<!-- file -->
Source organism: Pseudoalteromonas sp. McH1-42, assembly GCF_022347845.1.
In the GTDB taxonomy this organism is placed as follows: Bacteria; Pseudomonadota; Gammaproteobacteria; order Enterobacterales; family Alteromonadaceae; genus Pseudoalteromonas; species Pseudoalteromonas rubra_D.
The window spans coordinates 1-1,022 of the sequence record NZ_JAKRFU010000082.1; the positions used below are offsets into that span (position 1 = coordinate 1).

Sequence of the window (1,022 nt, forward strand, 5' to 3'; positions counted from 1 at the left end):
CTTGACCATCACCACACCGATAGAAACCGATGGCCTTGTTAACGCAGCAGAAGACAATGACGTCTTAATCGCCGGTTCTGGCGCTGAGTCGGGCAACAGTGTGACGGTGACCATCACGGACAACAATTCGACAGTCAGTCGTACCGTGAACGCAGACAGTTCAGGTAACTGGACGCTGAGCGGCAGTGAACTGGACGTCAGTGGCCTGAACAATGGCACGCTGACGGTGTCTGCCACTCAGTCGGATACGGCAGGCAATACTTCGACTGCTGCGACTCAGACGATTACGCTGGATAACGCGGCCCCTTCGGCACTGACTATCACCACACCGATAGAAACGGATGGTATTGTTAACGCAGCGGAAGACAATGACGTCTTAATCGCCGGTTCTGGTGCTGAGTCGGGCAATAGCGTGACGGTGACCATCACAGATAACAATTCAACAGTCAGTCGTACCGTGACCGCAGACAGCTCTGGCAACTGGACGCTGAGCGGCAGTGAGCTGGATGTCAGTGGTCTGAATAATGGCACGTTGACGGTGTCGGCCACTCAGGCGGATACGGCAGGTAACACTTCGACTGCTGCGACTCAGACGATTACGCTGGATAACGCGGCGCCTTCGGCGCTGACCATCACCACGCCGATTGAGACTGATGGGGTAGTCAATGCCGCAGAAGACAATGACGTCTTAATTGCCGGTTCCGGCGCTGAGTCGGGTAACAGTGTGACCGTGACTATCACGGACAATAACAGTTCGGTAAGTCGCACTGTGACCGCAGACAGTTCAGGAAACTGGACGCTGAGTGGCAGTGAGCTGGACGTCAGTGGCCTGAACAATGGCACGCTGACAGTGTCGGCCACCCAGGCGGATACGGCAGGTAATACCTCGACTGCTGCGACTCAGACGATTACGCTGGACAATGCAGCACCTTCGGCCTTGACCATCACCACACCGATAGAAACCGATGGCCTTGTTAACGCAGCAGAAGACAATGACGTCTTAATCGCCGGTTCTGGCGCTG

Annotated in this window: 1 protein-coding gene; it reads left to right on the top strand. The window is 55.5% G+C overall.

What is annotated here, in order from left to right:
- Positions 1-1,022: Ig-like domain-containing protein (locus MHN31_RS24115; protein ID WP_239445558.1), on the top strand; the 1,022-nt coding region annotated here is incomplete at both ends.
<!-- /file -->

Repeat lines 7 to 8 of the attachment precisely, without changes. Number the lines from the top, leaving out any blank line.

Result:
What is annotated here, in order from left to right:
- Positions 1-1,022: Ig-like domain-containing protein (locus MHN31_RS24115; protein ID WP_239445558.1), on the top strand; the 1,022-nt coding region annotated here is incomplete at both ends.